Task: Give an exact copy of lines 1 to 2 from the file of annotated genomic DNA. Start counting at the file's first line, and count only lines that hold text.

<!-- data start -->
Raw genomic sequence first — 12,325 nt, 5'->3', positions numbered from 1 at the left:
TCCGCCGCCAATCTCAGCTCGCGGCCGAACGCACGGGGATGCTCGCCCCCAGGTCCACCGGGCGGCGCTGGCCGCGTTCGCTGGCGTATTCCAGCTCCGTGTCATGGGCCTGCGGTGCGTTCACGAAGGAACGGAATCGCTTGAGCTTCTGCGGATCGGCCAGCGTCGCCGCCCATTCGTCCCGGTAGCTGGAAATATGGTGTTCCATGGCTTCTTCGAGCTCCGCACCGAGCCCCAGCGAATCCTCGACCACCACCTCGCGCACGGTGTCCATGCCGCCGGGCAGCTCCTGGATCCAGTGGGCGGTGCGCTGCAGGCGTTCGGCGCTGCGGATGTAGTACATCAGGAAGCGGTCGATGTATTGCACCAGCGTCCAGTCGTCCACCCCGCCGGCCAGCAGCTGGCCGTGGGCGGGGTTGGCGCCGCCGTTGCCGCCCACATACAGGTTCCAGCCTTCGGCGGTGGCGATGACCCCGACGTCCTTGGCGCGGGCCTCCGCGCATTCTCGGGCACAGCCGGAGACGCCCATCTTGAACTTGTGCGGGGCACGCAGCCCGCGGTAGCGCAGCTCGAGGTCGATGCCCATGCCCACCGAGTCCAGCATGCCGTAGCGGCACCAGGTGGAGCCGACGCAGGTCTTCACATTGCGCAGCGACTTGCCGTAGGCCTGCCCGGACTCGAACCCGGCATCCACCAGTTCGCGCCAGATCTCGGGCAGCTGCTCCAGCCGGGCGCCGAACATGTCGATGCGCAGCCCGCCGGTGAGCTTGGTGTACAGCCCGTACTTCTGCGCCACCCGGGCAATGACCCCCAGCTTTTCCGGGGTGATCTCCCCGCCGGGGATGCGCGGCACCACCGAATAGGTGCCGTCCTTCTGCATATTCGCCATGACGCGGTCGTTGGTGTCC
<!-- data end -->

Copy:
Raw genomic sequence first — 12,325 nt, 5'->3', positions numbered from 1 at the left:
TCCGCCGCCAATCTCAGCTCGCGGCCGAACGCACGGGGATGCTCGCCCCCAGGTCCACCGGGCGGCGCTGGCCGCGTTCGCTGGCGTATTCCAGCTCCGTGTCATGGGCCTGCGGTGCGTTCACGAAGGAACGGAATCGCTTGAGCTTCTGCGGATCGGCCAGCGTCGCCGCCCATTCGTCCCGGTAGCTGGAAATATGGTGTTCCATGGCTTCTTCGAGCTCCGCACCGAGCCCCAGCGAATCCTCGACCACCACCTCGCGCACGGTGTCCATGCCGCCGGGCAGCTCCTGGATCCAGTGGGCGGTGCGCTGCAGGCGTTCGGCGCTGCGGATGTAGTACATCAGGAAGCGGTCGATGTATTGCACCAGCGTCCAGTCGTCCACCCCGCCGGCCAGCAGCTGGCCGTGGGCGGGGTTGGCGCCGCCGTTGCCGCCCACATACAGGTTCCAGCCTTCGGCGGTGGCGATGACCCCGACGTCCTTGGCGCGGGCCTCCGCGCATTCTCGGGCACAGCCGGAGACGCCCATCTTGAACTTGTGCGGGGCACGCAGCCCGCGGTAGCGCAGCTCGAGGTCGATGCCCATGCCCACCGAGTCCAGCATGCCGTAGCGGCACCAGGTGGAGCCGACGCAGGTCTTCACATTGCGCAGCGACTTGCCGTAGGCCTGCCCGGACTCGAACCCGGCATCCACCAGTTCGCGCCAGATCTCGGGCAGCTGCTCCAGCCGGGCGCCGAACATGTCGATGCGCAGCCCGCCGGTGAGCTTGGTGTACAGCCCGTACTTCTGCGCCACCCGGGCAATGACCCCCAGCTTTTCCGGGGTGATCTCCCCGCCGGGGATGCGCGGCACCACCGAATAGGTGCCGTCCTTCTGCATATTCGCCATGACGCGGTCGTTGGTGTCC